Posted by: Josh Lehner | July 21, 2015

Careful with the Data, Cost of Living Edition

The two most commonly used cost of living measures these days are the BEA’s regional price indexes and the C2ER’s cost of living index. The BEA figures are relatively new and have only been around a couple years at this point. They provide data at the metro and state level for just a few broad categories: all items, goods, rents and other services.

The C2ER data (formerly ACCRA) has been around a long time and provides much greater detail when it comes to the cost of various items, all the way down to the price of a men’s dress shirt or a T-bone steak. I know because I used to do this pricing survey at my previous job. I drove to 5 different stores in the area and priced dozens of products to provide a local estimate of cost. This makes the C2ER data the best choice at the local level, no question. However the issues arise in that the C2ER data only covers areas that are priced, thus not making it representative of other, or larger areas. Unfortunately they roll up the local prices into statewide measures. Even though C2ER uses a population-weighted average, it is still not representative if your state does not have good coverage in terms of the underlying cities that are, you know, actually used in the population-weighted average calculation.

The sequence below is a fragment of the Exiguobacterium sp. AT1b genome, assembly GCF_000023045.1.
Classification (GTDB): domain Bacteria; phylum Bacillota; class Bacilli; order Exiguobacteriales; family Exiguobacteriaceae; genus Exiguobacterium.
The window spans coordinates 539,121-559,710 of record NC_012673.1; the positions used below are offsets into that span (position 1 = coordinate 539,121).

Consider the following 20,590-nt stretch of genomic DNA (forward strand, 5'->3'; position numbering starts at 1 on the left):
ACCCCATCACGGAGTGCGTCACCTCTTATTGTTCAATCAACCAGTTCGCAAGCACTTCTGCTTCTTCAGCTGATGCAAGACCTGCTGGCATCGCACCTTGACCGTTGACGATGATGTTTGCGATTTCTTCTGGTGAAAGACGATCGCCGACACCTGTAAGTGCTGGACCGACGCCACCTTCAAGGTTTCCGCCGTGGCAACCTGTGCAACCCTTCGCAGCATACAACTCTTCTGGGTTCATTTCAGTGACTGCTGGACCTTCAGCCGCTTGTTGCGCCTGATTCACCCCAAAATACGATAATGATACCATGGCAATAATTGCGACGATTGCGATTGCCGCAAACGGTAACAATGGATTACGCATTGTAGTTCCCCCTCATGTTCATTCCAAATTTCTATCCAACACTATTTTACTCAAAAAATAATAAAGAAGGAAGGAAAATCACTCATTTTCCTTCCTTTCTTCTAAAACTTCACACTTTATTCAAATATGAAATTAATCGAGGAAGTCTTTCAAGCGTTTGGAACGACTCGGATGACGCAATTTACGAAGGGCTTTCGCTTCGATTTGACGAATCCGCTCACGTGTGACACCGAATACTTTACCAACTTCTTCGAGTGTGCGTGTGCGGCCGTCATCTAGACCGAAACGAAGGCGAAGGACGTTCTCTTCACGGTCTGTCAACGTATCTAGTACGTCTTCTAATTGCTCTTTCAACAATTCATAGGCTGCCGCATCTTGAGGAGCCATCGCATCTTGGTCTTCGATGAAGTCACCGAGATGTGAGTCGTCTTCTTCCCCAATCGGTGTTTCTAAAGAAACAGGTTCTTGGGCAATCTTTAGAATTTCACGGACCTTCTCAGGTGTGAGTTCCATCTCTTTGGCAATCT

All of which brings me to the point and the title of the post. Be careful with your use of data! I have seen this specific example a few times over the years in various reports (both government and consulting, e.g.) that use the state level C2ER data. It reared its head again the other day with the ranking of “best states to make a living in” which generated lots of public comments and questions across the web.

For comparison purposes, below I show both the BEA and C2ER measures for Oregon and Washington.


The BEA measure shows Oregon just below the U.S. average and Washington just above. However the C2ER data shows Oregon significantly above the U.S. average and Washington just above. What’s going on here? My suspicion is it has to be the underlying cities used to generate a statewide average. If you look at the C2ER data for just Portland vs Seattle, it shows Portland is certainly above the U.S. but 1-2% lower than Seattle. So if the 2 largest cities are so close, how can the state differences be so large? In reality, they can’t. It’s not realistic to assume that living in Pendleton is more expensive than Tri-Cities to such a degree that it overwhelms the similarities in the states’ largest cities to make the statewide average nearly 25% different. C2ER data is not useful at the state level, however it is the best, most detailed data available at the city level.

To summarize, be careful with your data. It’s always helpful to know how your data is constructed and how best to use it. Of course there are times you must use the data you have, not the data you wish you had. However in this case there is a clear alternative that makes for better use at the state level.


  1. Josh, also please note that the C2ER data is for a mid-management household, not for an “average” household, and so may not reflect the cost of living for most households.

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